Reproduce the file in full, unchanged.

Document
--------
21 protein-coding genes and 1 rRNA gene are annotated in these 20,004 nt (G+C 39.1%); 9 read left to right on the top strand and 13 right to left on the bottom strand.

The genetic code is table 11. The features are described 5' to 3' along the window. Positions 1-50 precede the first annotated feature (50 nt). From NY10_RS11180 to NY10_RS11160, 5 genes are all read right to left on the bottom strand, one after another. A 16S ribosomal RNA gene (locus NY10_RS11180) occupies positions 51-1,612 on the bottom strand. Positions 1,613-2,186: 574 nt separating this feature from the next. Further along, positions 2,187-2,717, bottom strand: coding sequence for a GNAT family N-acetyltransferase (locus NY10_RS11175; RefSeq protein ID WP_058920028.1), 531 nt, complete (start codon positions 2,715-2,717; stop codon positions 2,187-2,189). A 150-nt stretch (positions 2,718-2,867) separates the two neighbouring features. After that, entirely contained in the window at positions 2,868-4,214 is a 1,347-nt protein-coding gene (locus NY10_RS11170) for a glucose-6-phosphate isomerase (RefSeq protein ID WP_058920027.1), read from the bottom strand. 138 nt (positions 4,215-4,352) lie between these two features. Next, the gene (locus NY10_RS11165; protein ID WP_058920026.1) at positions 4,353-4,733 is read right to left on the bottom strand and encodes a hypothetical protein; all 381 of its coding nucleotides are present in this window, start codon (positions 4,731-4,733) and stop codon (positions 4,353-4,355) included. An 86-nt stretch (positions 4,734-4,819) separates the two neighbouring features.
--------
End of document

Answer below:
21 protein-coding genes and 1 rRNA gene are annotated in these 20,004 nt (G+C 39.1%); 9 read left to right on the top strand and 13 right to left on the bottom strand.

The genetic code is table 11. The features are described 5' to 3' along the window. Positions 1-50 precede the first annotated feature (50 nt). From NY10_RS11180 to NY10_RS11160, 5 genes are all read right to left on the bottom strand, one after another. A 16S ribosomal RNA gene (locus NY10_RS11180) occupies positions 51-1,612 on the bottom strand. Positions 1,613-2,186: 574 nt separating this feature from the next. Further along, positions 2,187-2,717, bottom strand: coding sequence for a GNAT family N-acetyltransferase (locus NY10_RS11175; RefSeq protein ID WP_058920028.1), 531 nt, complete (start codon positions 2,715-2,717; stop codon positions 2,187-2,189). A 150-nt stretch (positions 2,718-2,867) separates the two neighbouring features. After that, entirely contained in the window at positions 2,868-4,214 is a 1,347-nt protein-coding gene (locus NY10_RS11170) for a glucose-6-phosphate isomerase (RefSeq protein ID WP_058920027.1), read from the bottom strand. 138 nt (positions 4,215-4,352) lie between these two features. Next, the gene (locus NY10_RS11165; protein ID WP_058920026.1) at positions 4,353-4,733 is read right to left on the bottom strand and encodes a hypothetical protein; all 381 of its coding nucleotides are present in this window, start codon (positions 4,731-4,733) and stop codon (positions 4,353-4,355) included. An 86-nt stretch (positions 4,734-4,819) separates the two neighbouring features.